Very, very soon, artists from various communities in Nunavut, other circumpolar regions, and as far away as New Zealand will converge upon Iqaluit for the 2018 Alianait Festival.
“For myself, it will be my first time,” said David Kuksuk, who joined The Arviat Band five or six years ago.
The band has been around for decades, playing festivals across Nunavut and Nunavik. The festival program biography notes, “During Simon Sigjariaq and Charlie Panigoniak’s early days in music, The Arviat Band were essential in developing the unique country sound Arviat is known for.”
Add to that all-Inuktitut lyrics.
“My brothers have been together for a good 25 to 30 years.” Kuksuk said of now-bandmates John and Billy Kuksuk.
Paul K. Irksuk and Sandy Okatsiak round out the band.
“I’m excited,” said Kuksuk, who says the band plays at the community’s church, where he has also taught guitar to youth.
“It’s music that makes you happy. Music can be a lot of things. If you’re depressed or whatever – it’s stress free. Somehow, it helps.”
Iglulik’s Lazarus Qattalik played a gig in Iqaluit earlier in the year, then soon found himself on a stage in the Yukon playing with the award-winning Quantum Tangle and Leela Gilday. This will be his first Alianait Festival. He’s looking forward to seeing all the artists, and playing music, he says, “is magic.”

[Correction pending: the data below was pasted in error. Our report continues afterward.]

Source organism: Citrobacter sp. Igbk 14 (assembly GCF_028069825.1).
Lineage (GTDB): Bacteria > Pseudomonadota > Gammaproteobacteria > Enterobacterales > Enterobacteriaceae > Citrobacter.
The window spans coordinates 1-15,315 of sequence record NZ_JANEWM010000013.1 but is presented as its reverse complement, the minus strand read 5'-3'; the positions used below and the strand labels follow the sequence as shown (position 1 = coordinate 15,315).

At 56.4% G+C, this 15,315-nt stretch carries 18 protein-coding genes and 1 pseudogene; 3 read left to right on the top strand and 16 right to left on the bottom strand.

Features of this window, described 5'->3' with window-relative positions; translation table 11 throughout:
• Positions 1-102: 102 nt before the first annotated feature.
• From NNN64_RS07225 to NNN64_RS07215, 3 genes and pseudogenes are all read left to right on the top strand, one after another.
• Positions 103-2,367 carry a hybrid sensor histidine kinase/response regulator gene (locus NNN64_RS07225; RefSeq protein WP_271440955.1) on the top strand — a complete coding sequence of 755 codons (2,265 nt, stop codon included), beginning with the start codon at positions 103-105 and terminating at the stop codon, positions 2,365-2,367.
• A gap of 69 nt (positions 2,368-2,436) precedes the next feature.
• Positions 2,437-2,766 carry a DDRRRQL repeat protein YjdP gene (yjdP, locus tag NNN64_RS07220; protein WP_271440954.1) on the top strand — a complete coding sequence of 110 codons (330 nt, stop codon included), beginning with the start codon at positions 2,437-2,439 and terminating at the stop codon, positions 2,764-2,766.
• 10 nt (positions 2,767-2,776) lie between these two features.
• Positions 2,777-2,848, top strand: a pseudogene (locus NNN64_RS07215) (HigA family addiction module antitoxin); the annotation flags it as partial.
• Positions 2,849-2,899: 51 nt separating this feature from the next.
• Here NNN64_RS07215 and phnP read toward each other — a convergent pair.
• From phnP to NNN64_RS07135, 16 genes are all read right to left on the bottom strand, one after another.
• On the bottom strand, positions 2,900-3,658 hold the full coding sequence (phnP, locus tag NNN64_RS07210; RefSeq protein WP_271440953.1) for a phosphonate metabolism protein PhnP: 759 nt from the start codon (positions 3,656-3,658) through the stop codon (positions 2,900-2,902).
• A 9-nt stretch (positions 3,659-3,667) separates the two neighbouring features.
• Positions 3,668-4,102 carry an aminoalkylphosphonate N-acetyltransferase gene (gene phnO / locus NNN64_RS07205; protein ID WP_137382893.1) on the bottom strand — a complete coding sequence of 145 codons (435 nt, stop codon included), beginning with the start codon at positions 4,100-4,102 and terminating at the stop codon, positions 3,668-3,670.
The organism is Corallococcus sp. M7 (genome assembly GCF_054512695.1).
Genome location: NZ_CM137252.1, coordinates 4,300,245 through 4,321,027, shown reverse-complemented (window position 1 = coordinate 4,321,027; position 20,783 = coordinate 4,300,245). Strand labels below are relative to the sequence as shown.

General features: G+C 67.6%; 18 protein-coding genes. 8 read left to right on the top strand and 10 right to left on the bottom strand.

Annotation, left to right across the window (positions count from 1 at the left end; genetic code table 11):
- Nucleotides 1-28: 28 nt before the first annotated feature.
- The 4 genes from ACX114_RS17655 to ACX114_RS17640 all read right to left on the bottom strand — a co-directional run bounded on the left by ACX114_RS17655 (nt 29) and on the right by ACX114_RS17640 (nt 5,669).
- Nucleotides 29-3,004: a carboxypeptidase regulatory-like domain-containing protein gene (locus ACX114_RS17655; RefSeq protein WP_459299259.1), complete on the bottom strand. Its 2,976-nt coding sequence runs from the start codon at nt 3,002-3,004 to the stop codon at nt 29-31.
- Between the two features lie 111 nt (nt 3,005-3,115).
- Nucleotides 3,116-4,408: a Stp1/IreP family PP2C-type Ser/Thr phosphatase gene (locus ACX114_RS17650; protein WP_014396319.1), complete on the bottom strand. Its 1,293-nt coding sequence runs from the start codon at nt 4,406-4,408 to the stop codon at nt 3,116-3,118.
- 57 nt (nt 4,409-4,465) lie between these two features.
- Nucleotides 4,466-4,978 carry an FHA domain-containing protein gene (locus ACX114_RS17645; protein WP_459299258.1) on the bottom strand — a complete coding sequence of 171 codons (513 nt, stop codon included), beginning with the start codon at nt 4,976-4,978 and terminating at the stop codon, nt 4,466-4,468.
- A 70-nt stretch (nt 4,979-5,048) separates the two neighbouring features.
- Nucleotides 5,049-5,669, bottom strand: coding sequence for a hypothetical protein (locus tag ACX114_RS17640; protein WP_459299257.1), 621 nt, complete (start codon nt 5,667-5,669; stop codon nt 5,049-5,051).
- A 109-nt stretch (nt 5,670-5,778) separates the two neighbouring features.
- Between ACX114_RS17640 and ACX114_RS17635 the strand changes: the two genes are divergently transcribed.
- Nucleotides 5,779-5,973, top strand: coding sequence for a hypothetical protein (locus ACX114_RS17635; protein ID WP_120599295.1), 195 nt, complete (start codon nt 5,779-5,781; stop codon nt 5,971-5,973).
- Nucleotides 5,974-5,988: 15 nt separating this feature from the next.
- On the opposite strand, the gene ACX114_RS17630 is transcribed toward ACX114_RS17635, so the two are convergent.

For executive director Heather Daley this festival is magic for a couple of reasons. After this year’s four-day show, she passes on the reigns to a new generation of organizers. And she’s leaving quite the organization. Alianait has a reputation, and is now being sought out.
“One thing I’m noticing is we’re really on the map, on the world stage. This year, for example, out of the blue the new festival director and chair of the board for this amazing festival in northern Norway called Riddu Riddu, they’re coming to our festival to look for talent for their festival in 2019,” Daley said.
There are others scouts – from Montreal, from Greenland – and musicians from across the world applying to play at Alianait.
“I didn’t go after them. I think that’s a big statement,” she said.
“And I’m very excited about this festival’s line-up. It’s very strong – not just Inuit but also Indigenous-focused.”
Another very important focus of Alianait is to provide an opportunity for emerging artists – such as Qattalik and Leetia Kalluk of Arctic Bay – to be on the same stage as well-known artists.
“Like Nanook, for example, the most popular band from Greenland,” she said.
Qattalik, bandmate Allan Kangok and Kalluk will take part in this year’s collaborative effort, led by Sylvia Cloutier.
“It’s a unique special thing that we do every year. They’re going to get to workshop together with the Maori trio from New Zealand, with the Australians, with Cris Derksen … Some amazing, amazing Indigenous performers from different parts of the country and the world and then perform together on closing night,” Daley said.
“Let the magic begin.”
The festival runs June 29 to July 2.
See the schedule here.